I have a friend who has been unemployed for a while now. And I confess—I have not been altogether sympathetic to her situation. For one thing, I’ve been self-employed just about all my life, so the idea of getting unemployment benefits seems like a luxury to me, especially as my friend doesn’t have any dependents, and does have a comfortable financial cushion.
For another thing, my friend hated her job, so it seems as if this is in some ways a fortunate opportunity. Plus . . . she was one of the last people laid off after successive down-sizing moves in a large, troubled company—so arguably, there’s not much to be ego-wounded about, and it wasn’t any sort of surprise.
And yet, my friend has been in a deep and deepening depression since the day she got her official notice. I honestly did not understand this until I heard a recent interview with Dominique Browning on CNN’s Reliable Sources. Browning, who had been editor-in-chief of House and Garden for twelve years, began a steep emotional descent when the magazine was suddenly shut down. In the interview, she describes herself as a “zombie” and the experience as a “nightmare.” The fact that Browning was a very successful professional, living far from the edge of economic hardship, made little difference in terms of the way unemployment turned her life upside down.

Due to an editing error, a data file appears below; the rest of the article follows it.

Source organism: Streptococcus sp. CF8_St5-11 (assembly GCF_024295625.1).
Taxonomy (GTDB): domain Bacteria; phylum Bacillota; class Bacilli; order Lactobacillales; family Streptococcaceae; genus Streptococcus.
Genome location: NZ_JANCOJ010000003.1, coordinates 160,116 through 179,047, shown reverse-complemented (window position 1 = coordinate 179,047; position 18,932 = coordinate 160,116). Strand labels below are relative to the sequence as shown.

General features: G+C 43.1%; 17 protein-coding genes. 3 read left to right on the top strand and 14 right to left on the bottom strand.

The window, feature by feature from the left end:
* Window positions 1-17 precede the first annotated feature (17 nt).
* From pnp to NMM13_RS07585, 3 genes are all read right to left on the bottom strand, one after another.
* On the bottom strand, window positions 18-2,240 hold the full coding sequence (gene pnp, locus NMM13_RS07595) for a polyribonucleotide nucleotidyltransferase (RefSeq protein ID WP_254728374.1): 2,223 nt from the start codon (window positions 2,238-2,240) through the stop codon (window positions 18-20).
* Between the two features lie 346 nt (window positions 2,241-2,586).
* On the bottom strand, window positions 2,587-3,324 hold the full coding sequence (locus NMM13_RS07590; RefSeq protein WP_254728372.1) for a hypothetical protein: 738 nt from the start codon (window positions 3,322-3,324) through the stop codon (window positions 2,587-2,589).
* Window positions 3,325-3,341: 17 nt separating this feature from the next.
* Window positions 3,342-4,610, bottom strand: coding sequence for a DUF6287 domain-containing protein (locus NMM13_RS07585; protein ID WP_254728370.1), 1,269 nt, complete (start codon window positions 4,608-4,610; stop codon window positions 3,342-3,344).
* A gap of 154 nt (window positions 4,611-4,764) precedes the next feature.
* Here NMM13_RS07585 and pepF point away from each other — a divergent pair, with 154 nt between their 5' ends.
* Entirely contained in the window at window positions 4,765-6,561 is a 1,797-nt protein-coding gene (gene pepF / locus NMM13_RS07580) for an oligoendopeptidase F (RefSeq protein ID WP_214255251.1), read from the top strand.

Browning walks us through the experience in Slow Love, a new memoir that Publishers Weekly calls “enchanting, funny, [and] deeply gracious.” For a while, Browning can’t stop baking muffins (she gains fifteen pounds), and as she navigates sleepless nights and panicky days, she confronts her own life in a deep and difficult way. Read a generous excerpt in the New York Times—and don’t miss the comments, which come from both ends of the sympathy spectrum.
Needless to say, Browning’s story has a happy ending: She rediscovers herself, moves to a small town, and becomes a blogger. (Really.) Also needless to say, many if not most folks don’t have the luxury of reinventing themselves quite so completely. But Browning’s story has a lot to share, no matter whether you are coping with vocation disruption yourself, or trying to understand someone else’s challenge.
Especially valuable: We are reminded by Slow Love of the ways we use work to structure our days, define our identities, and (often) distract ourselves from personal problems. It happens that Browning loved her job—but many people, like my friend, find they miss jobs they didn’t like a bit. So (here’s the relevant bit) it’s worth remembering that when the unemployed go out into the world as job-seekers, they are not looking just for a replacement paycheck. They are also looking for a place to to reconstruct a vital aspect of their life that has gone missing.
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